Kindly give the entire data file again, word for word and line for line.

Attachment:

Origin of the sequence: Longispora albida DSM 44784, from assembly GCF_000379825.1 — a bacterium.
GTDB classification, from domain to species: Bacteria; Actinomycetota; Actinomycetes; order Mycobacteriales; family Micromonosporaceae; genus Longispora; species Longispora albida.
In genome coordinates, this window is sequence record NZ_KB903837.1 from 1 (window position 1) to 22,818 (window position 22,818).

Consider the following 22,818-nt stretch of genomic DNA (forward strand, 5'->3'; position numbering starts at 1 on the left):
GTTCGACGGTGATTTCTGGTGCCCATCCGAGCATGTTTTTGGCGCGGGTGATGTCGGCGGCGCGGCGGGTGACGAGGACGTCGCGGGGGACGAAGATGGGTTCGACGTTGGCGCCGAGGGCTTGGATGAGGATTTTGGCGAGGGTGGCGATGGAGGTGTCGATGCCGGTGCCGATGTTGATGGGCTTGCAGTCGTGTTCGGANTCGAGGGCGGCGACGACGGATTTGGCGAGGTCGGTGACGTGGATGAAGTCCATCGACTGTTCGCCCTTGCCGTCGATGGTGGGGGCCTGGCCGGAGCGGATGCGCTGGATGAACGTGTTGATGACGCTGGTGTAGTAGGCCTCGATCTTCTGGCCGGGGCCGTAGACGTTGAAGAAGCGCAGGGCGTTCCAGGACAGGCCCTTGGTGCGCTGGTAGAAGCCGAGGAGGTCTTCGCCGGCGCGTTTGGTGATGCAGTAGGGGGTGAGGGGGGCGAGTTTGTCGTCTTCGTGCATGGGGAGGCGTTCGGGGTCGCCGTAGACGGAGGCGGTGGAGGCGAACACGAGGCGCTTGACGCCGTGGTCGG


Origin of the sequence: Longispora albida DSM 44784, from assembly GCF_000379825.1 — a bacterium.
GTDB classification, from domain to species: Bacteria; Actinomycetota; Actinomycetes; order Mycobacteriales; family Micromonosporaceae; genus Longispora; species Longispora albida.
In genome coordinates, this window is sequence record NZ_KB903837.1 from 1 (window position 1) to 22,818 (window position 22,818).

Consider the following 22,818-nt stretch of genomic DNA (forward strand, 5'->3'; position numbering starts at 1 on the left):
GTTCGACGGTGATTTCTGGTGCCCATCCGAGCATGTTTTTGGCGCGGGTGATGTCGGCGGCGCGGCGGGTGACGAGGACGTCGCGGGGGACGAAGATGGGTTCGACGTTGGCGCCGAGGGCTTGGATGAGGATTTTGGCGAGGGTGGCGATGGAGGTGTCGATGCCGGTGCCGATGTTGATGGGCTTGCAGTCGTGTTCGGANTCGAGGGCGGCGACGACGGATTTGGCGAGGTCGGTGACGTGGATGAAGTCCATCGACTGTTCGCCCTTGCCGTCGATGGTGGGGGCCTGGCCGGAGCGGATGCGCTGGATGAACGTGTTGATGACGCTGGTGTAGTAGGCCTCGATCTTCTGGCCGGGGCCGTAGACGTTGAAGAAGCGCAGGGCGTTCCAGGACAGGCCCTTGGTGCGCTGGTAGAAGCCGAGGAGGTCTTCGCCGGCGCGTTTGGTGATGCAGTAGGGGGTGAGGGGGGCGAGTTTGTCGTCTTCGTGCATGGGGAGGCGTTCGGGGTCGCCGTAGACGGAGGCGGTGGAGGCGAACACGAGGCGCTTGACGCCGTGGTCGG